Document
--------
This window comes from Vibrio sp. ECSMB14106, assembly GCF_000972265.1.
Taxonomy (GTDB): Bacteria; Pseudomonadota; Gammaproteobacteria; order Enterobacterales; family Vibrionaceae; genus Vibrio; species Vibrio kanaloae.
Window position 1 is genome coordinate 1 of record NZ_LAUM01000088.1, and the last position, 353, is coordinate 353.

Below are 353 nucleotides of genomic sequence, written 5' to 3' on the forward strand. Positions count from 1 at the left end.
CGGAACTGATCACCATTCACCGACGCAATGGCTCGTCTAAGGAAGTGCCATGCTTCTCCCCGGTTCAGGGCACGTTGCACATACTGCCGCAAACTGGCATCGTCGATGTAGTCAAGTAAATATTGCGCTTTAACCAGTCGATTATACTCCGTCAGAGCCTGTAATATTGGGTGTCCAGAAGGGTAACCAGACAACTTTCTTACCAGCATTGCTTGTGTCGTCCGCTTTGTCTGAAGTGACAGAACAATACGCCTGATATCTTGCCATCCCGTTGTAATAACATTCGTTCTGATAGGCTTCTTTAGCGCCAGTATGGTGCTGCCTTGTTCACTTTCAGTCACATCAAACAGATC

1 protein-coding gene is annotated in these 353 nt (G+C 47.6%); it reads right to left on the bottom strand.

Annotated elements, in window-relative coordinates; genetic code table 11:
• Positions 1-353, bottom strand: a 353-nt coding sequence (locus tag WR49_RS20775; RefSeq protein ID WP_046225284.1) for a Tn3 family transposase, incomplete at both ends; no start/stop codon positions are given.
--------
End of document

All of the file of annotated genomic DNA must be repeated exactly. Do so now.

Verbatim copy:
This window comes from Vibrio sp. ECSMB14106, assembly GCF_000972265.1.
Taxonomy (GTDB): Bacteria; Pseudomonadota; Gammaproteobacteria; order Enterobacterales; family Vibrionaceae; genus Vibrio; species Vibrio kanaloae.
Window position 1 is genome coordinate 1 of record NZ_LAUM01000088.1, and the last position, 353, is coordinate 353.

Below are 353 nucleotides of genomic sequence, written 5' to 3' on the forward strand. Positions count from 1 at the left end.
CGGAACTGATCACCATTCACCGACGCAATGGCTCGTCTAAGGAAGTGCCATGCTTCTCCCCGGTTCAGGGCACGTTGCACATACTGCCGCAAACTGGCATCGTCGATGTAGTCAAGTAAATATTGCGCTTTAACCAGTCGATTATACTCCGTCAGAGCCTGTAATATTGGGTGTCCAGAAGGGTAACCAGACAACTTTCTTACCAGCATTGCTTGTGTCGTCCGCTTTGTCTGAAGTGACAGAACAATACGCCTGATATCTTGCCATCCCGTTGTAATAACATTCGTTCTGATAGGCTTCTTTAGCGCCAGTATGGTGCTGCCTTGTTCACTTTCAGTCACATCAAACAGATC

1 protein-coding gene is annotated in these 353 nt (G+C 47.6%); it reads right to left on the bottom strand.

Annotated elements, in window-relative coordinates; genetic code table 11:
• Positions 1-353, bottom strand: a 353-nt coding sequence (locus tag WR49_RS20775; RefSeq protein ID WP_046225284.1) for a Tn3 family transposase, incomplete at both ends; no start/stop codon positions are given.